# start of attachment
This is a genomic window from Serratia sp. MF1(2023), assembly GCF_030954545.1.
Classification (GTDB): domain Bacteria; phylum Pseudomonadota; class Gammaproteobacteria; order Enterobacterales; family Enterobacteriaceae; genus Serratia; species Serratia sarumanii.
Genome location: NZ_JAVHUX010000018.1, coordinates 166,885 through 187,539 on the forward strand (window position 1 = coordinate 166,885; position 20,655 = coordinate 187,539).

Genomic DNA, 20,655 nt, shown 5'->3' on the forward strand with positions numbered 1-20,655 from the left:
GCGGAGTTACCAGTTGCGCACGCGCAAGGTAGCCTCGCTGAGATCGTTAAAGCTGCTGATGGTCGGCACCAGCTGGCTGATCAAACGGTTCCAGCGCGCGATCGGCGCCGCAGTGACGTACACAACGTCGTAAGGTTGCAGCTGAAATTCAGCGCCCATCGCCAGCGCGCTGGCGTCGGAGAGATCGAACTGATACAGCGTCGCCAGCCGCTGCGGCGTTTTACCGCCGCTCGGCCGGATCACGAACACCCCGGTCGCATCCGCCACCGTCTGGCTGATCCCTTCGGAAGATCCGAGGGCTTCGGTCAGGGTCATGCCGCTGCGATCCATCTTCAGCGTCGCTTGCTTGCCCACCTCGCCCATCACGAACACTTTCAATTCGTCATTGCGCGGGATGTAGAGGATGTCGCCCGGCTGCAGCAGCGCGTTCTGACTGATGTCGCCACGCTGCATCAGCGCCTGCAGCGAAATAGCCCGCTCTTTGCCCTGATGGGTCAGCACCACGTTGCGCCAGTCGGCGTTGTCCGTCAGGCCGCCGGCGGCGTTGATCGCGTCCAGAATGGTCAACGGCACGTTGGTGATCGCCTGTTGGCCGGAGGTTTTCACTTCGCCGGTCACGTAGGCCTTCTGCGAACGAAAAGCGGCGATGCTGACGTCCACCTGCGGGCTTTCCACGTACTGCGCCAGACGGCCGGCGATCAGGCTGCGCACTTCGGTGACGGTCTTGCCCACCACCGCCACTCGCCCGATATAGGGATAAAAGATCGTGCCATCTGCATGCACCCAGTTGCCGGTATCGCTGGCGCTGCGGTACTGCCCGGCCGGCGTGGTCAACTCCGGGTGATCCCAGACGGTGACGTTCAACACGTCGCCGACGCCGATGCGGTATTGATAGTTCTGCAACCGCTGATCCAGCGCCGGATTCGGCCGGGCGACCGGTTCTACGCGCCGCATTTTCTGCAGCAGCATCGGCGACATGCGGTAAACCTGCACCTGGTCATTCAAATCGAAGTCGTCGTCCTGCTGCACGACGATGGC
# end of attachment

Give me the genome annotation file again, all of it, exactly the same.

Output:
This is a genomic window from Serratia sp. MF1(2023), assembly GCF_030954545.1.
Classification (GTDB): domain Bacteria; phylum Pseudomonadota; class Gammaproteobacteria; order Enterobacterales; family Enterobacteriaceae; genus Serratia; species Serratia sarumanii.
Genome location: NZ_JAVHUX010000018.1, coordinates 166,885 through 187,539 on the forward strand (window position 1 = coordinate 166,885; position 20,655 = coordinate 187,539).

Genomic DNA, 20,655 nt, shown 5'->3' on the forward strand with positions numbered 1-20,655 from the left:
GCGGAGTTACCAGTTGCGCACGCGCAAGGTAGCCTCGCTGAGATCGTTAAAGCTGCTGATGGTCGGCACCAGCTGGCTGATCAAACGGTTCCAGCGCGCGATCGGCGCCGCAGTGACGTACACAACGTCGTAAGGTTGCAGCTGAAATTCAGCGCCCATCGCCAGCGCGCTGGCGTCGGAGAGATCGAACTGATACAGCGTCGCCAGCCGCTGCGGCGTTTTACCGCCGCTCGGCCGGATCACGAACACCCCGGTCGCATCCGCCACCGTCTGGCTGATCCCTTCGGAAGATCCGAGGGCTTCGGTCAGGGTCATGCCGCTGCGATCCATCTTCAGCGTCGCTTGCTTGCCCACCTCGCCCATCACGAACACTTTCAATTCGTCATTGCGCGGGATGTAGAGGATGTCGCCCGGCTGCAGCAGCGCGTTCTGACTGATGTCGCCACGCTGCATCAGCGCCTGCAGCGAAATAGCCCGCTCTTTGCCCTGATGGGTCAGCACCACGTTGCGCCAGTCGGCGTTGTCCGTCAGGCCGCCGGCGGCGTTGATCGCGTCCAGAATGGTCAACGGCACGTTGGTGATCGCCTGTTGGCCGGAGGTTTTCACTTCGCCGGTCACGTAGGCCTTCTGCGAACGAAAAGCGGCGATGCTGACGTCCACCTGCGGGCTTTCCACGTACTGCGCCAGACGGCCGGCGATCAGGCTGCGCACTTCGGTGACGGTCTTGCCCACCACCGCCACTCGCCCGATATAGGGATAAAAGATCGTGCCATCTGCATGCACCCAGTTGCCGGTATCGCTGGCGCTGCGGTACTGCCCGGCCGGCGTGGTCAACTCCGGGTGATCCCAGACGGTGACGTTCAACACGTCGCCGACGCCGATGCGGTATTGATAGTTCTGCAACCGCTGATCCAGCGCCGGATTCGGCCGGGCGACCGGTTCTACGCGCCGCATTTTCTGCAGCAGCATCGGCGACATGCGGTAAACCTGCACCTGGTCATTCAAATCGAAGTCGTCGTCCTGCTGCACGACGATGGC